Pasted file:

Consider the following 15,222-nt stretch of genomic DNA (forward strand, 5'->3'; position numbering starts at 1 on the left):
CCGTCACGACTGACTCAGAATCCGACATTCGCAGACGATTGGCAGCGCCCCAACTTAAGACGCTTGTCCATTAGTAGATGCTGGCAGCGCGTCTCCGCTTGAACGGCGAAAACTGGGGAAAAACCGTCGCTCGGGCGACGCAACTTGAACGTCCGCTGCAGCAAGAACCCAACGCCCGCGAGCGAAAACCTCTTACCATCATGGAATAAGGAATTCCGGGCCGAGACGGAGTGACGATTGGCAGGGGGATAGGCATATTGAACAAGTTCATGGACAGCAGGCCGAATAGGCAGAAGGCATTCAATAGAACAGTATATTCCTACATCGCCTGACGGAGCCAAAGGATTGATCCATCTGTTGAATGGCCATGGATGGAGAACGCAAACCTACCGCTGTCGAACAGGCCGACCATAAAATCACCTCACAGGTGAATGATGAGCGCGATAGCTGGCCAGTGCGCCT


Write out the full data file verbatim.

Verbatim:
Consider the following 15,222-nt stretch of genomic DNA (forward strand, 5'->3'; position numbering starts at 1 on the left):
CCGTCACGACTGACTCAGAATCCGACATTCGCAGACGATTGGCAGCGCCCCAACTTAAGACGCTTGTCCATTAGTAGATGCTGGCAGCGCGTCTCCGCTTGAACGGCGAAAACTGGGGAAAAACCGTCGCTCGGGCGACGCAACTTGAACGTCCGCTGCAGCAAGAACCCAACGCCCGCGAGCGAAAACCTCTTACCATCATGGAATAAGGAATTCCGGGCCGAGACGGAGTGACGATTGGCAGGGGGATAGGCATATTGAACAAGTTCATGGACAGCAGGCCGAATAGGCAGAAGGCATTCAATAGAACAGTATATTCCTACATCGCCTGACGGAGCCAAAGGATTGATCCATCTGTTGAATGGCCATGGATGGAGAACGCAAACCTACCGCTGTCGAACAGGCCGACCATAAAATCACCTCACAGGTGAATGATGAGCGCGATAGCTGGCCAGTGCGCCT